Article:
Russ has always been vocal about drug use and its glorification on social media and, following the tragic passing of Lil Peep, he took to Twitter and put together an impassioned thread, urging artists to be more responsible with their image.
Russ makes clear that he both sees (and understands) the direct correlation between suffering from depression and self-medicating with drugs, but he can’t seem to “find the correlation between depression & publicly promoting your drug use.”
To Russ’ understanding, there is a clear line between opening up about mental health struggles and turning an illness into a public image to attract a wider base. Right now, it seems, that line is being crossed too often.
Though his argument mostly ignores the role of the fan, who in some ways directs the image an artist may adopt, Russ does his best to begin a necessary dialogue. In his own Russ-esque manner, he is attempting to foster an important discussion around artists’ mental health and what we can all do as participants in the culture to ensure that cases like Lil Peep’s are few and far between.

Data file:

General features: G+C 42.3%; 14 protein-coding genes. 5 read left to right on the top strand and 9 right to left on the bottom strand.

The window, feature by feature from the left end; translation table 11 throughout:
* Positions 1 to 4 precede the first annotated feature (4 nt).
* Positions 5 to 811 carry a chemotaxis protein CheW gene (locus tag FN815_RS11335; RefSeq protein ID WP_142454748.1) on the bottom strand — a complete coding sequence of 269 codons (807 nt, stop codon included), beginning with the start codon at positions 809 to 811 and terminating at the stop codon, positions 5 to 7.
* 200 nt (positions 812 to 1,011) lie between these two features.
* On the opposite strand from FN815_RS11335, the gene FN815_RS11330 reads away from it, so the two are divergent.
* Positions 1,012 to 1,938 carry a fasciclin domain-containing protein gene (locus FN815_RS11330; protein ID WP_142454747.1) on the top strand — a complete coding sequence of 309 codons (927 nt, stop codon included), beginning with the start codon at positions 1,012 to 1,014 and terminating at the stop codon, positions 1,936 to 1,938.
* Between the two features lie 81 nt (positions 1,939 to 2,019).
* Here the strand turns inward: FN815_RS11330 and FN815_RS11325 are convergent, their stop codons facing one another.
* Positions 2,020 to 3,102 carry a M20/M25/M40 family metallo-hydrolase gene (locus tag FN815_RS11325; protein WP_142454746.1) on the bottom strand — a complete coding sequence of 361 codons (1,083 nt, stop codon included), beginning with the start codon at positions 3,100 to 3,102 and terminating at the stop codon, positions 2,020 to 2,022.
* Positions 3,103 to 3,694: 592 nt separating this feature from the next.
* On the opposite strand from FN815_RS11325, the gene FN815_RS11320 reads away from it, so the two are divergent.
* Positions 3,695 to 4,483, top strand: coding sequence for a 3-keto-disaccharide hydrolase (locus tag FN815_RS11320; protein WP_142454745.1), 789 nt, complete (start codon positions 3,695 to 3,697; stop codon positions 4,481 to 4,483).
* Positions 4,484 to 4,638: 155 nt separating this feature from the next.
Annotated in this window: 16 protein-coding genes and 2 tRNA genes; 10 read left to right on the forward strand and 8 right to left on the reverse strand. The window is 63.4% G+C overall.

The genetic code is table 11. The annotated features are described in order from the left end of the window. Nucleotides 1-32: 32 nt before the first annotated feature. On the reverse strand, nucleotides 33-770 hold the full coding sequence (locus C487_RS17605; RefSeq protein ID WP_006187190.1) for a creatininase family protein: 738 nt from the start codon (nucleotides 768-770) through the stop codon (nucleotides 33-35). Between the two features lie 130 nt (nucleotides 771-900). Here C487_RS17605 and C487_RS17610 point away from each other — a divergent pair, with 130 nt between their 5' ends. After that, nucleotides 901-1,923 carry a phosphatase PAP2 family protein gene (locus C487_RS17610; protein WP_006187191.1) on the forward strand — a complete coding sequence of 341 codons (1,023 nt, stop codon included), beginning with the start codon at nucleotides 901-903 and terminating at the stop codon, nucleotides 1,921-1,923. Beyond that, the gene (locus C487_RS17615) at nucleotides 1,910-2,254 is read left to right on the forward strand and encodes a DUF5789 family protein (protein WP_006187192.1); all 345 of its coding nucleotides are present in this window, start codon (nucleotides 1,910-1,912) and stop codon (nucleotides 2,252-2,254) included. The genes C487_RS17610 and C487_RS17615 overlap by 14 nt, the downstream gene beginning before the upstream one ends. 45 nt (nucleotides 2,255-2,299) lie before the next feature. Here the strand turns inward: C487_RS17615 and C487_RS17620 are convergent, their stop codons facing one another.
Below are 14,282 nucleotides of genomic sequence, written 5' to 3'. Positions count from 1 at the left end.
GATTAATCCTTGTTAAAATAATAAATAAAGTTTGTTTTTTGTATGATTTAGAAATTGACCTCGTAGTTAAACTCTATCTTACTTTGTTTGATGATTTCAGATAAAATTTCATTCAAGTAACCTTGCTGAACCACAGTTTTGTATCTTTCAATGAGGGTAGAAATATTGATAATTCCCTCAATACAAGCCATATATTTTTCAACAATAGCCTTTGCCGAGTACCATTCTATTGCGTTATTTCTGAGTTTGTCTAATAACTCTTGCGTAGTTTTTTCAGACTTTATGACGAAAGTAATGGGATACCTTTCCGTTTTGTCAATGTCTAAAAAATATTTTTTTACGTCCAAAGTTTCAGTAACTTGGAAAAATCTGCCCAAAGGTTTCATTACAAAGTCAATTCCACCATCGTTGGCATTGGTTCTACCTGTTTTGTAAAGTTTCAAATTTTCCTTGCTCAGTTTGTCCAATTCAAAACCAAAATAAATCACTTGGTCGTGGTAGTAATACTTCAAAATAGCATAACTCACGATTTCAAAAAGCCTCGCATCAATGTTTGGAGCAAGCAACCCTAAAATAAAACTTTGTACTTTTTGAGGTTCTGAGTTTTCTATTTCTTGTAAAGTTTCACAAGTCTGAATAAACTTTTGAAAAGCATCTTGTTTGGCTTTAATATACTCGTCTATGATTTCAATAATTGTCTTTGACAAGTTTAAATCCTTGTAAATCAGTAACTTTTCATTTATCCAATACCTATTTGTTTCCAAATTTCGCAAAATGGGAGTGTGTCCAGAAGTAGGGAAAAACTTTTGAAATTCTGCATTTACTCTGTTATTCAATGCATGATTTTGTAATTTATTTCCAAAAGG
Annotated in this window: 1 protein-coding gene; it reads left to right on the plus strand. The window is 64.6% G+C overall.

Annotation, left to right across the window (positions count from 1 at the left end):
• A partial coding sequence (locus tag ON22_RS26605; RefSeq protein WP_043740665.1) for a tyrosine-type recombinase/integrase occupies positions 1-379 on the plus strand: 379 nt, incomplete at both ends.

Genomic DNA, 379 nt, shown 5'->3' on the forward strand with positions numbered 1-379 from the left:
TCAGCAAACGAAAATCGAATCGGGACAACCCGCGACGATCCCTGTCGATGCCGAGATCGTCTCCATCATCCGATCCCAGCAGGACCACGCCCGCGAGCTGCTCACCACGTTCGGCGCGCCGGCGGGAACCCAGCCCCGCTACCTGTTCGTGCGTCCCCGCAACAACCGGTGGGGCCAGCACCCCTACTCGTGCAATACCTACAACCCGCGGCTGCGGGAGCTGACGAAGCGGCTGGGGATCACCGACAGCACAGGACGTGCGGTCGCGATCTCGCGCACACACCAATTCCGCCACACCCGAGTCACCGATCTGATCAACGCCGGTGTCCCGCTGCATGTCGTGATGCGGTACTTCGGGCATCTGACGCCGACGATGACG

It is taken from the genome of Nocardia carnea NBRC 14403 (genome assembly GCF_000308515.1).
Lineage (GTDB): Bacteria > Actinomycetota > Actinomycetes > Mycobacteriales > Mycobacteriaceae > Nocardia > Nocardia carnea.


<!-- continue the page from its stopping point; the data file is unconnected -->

The tweets and Instagram posts being maligned by Russ might, in fact, serve as a lifeline for artists who are in need of help, but that doesn't mean that is always the intention. Beneath his high-road approach, Russ makes a valid point: “I’m not saying that when they post drug abuse publicly that’s it’s not a cry for help. What I’m saying is that it’s not ALWAYS a cry for help.”
Similiar to comments made by Azizi Gibson last week, Russ believes that artists need to be more "responsible with [their] platform," or at least have a greater awareness of what their posts and messages could imply. Whether or not you like Russ, his music or his persona on social media, his position on social responsibility is a message we should all get behind.